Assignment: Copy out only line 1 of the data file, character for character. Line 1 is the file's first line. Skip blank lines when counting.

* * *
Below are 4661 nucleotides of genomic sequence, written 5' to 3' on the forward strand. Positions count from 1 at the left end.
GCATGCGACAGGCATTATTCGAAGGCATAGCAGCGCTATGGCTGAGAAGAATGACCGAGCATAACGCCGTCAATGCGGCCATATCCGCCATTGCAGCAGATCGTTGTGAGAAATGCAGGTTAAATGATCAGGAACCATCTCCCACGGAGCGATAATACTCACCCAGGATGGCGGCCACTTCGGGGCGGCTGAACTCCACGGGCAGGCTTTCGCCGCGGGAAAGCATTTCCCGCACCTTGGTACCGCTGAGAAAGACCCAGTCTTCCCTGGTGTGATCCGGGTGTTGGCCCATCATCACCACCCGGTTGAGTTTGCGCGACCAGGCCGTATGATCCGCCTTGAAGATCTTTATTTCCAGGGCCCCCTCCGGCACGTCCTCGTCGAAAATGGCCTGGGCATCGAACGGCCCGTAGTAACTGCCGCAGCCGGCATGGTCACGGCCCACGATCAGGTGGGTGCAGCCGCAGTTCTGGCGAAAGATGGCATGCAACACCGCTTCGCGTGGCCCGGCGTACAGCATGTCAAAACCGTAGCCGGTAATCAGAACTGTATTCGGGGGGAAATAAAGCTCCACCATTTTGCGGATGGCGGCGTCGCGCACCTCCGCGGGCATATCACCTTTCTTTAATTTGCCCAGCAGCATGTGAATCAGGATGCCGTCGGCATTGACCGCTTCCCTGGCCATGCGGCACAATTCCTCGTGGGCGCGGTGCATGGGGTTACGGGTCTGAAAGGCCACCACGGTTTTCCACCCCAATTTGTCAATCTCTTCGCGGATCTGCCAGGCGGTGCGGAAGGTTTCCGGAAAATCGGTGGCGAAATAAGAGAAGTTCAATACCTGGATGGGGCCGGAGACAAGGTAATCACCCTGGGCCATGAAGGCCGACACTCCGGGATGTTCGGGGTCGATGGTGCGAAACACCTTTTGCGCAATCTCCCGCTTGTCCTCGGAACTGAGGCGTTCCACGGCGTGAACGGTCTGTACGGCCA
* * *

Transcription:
Below are 4661 nucleotides of genomic sequence, written 5' to 3' on the forward strand. Positions count from 1 at the left end.